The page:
English soccer club Arsenal has been granted exclusive rights to apparel bearing its name and logo after an earlier ruling by the UK's High Court was overturned today by the European Court of Justice.

Arsenal instigated the court action after it accused a London street vendor selling unauthorised Arsenal T-shirts and other products of violating EU trademark rules. Arsenal lawyers argued that if these sales continued then the court would have encouraged wholesale copy-catting of major brand names - thereby eroding European trademark protection rights.

The EU Court agreed the London soccer club has had exclusive rights since 1989 to apparel bearing the name "Arsenal," "Arsenal Gunners" or the team's shield-and-cannon badge.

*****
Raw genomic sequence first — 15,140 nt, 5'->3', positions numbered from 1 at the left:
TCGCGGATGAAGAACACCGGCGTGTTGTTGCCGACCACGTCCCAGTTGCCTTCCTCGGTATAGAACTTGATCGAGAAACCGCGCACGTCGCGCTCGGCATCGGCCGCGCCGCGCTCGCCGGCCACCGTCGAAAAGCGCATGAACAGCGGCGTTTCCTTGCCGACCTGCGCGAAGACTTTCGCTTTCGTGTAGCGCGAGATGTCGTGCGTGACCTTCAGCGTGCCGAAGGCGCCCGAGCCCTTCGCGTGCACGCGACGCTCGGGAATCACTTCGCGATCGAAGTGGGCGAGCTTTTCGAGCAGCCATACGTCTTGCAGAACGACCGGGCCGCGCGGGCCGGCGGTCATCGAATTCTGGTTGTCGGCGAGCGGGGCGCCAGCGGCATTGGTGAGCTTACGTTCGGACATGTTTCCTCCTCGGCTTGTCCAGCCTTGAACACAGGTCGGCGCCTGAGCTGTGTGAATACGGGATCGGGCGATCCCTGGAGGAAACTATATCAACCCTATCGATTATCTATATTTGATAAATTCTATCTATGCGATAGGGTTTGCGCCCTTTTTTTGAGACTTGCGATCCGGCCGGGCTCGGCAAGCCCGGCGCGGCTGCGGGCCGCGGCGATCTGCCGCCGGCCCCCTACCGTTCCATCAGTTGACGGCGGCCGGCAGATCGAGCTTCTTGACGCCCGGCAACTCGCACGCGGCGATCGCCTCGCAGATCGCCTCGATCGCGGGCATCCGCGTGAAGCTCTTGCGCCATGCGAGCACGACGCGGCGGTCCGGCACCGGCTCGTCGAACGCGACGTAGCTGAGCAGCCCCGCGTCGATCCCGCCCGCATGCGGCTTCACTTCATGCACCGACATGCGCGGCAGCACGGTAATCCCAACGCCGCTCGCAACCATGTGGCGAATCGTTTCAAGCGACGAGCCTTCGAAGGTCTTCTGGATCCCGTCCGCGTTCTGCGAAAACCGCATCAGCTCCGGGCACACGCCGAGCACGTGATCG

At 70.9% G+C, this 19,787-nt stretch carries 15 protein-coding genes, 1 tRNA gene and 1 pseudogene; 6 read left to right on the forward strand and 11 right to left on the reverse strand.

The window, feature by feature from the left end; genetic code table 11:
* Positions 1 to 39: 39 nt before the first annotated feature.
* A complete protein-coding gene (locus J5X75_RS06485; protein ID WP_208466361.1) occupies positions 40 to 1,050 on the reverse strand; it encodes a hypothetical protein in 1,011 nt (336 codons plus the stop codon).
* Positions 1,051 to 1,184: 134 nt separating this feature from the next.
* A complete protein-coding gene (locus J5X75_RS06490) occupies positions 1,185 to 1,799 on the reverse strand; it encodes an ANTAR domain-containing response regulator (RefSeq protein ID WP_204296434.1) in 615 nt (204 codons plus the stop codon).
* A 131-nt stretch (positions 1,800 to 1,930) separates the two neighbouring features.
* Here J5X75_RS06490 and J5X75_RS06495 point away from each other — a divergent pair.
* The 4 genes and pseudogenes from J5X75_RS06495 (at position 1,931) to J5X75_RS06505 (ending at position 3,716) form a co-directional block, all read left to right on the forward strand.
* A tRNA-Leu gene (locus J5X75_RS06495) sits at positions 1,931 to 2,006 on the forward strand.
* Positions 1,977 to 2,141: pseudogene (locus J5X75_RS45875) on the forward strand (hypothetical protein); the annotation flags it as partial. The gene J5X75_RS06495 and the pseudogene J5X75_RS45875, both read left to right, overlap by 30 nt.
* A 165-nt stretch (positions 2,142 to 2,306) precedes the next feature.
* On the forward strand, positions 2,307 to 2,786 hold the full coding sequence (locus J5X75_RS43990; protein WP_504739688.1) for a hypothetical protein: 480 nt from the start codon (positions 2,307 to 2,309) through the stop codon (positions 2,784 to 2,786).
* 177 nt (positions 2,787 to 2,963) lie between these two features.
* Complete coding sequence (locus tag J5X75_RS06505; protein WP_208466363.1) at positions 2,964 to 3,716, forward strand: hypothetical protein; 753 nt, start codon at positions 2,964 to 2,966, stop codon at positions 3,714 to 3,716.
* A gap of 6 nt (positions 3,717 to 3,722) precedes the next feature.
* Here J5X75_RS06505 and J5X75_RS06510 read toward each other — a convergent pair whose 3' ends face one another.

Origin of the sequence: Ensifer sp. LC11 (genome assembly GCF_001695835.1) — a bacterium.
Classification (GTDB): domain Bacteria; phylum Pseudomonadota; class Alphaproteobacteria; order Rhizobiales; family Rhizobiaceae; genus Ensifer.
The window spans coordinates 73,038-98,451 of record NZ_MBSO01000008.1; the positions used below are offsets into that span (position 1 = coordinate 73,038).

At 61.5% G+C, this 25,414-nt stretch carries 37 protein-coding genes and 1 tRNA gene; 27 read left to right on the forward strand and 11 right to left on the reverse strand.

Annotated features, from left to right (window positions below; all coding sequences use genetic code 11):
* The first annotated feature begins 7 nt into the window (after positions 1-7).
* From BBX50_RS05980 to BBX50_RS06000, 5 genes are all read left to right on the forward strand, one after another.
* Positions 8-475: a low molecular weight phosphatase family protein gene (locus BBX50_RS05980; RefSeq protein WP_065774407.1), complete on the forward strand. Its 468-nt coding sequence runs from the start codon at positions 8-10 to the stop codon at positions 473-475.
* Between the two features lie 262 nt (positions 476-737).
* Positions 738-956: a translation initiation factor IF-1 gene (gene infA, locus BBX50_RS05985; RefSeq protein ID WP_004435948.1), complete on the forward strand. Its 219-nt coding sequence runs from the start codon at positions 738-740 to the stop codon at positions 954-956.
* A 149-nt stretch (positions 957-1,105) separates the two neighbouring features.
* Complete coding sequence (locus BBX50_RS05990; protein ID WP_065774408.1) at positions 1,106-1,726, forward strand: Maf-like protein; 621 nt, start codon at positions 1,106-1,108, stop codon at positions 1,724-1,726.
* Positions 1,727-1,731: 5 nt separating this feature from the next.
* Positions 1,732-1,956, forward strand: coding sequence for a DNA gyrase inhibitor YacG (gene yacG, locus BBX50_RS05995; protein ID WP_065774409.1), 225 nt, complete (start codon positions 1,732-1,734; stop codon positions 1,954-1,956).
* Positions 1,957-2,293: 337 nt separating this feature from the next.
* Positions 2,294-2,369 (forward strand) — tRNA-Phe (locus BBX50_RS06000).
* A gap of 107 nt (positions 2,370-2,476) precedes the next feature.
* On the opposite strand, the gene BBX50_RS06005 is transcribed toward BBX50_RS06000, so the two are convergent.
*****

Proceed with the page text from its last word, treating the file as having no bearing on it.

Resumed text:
It added the club also had the right to prevent street vendors from selling copies of the logos for their own benefit - and that owners of a trademark "must be able to prevent its use by a third party if that use is liable to affect the guarantee of origin of the goods."

Street vendor Matthew Reed, however, claims he posted signs on his stalls to explain that his wasn't official Arsenal merchandise - and that he will continue to trade.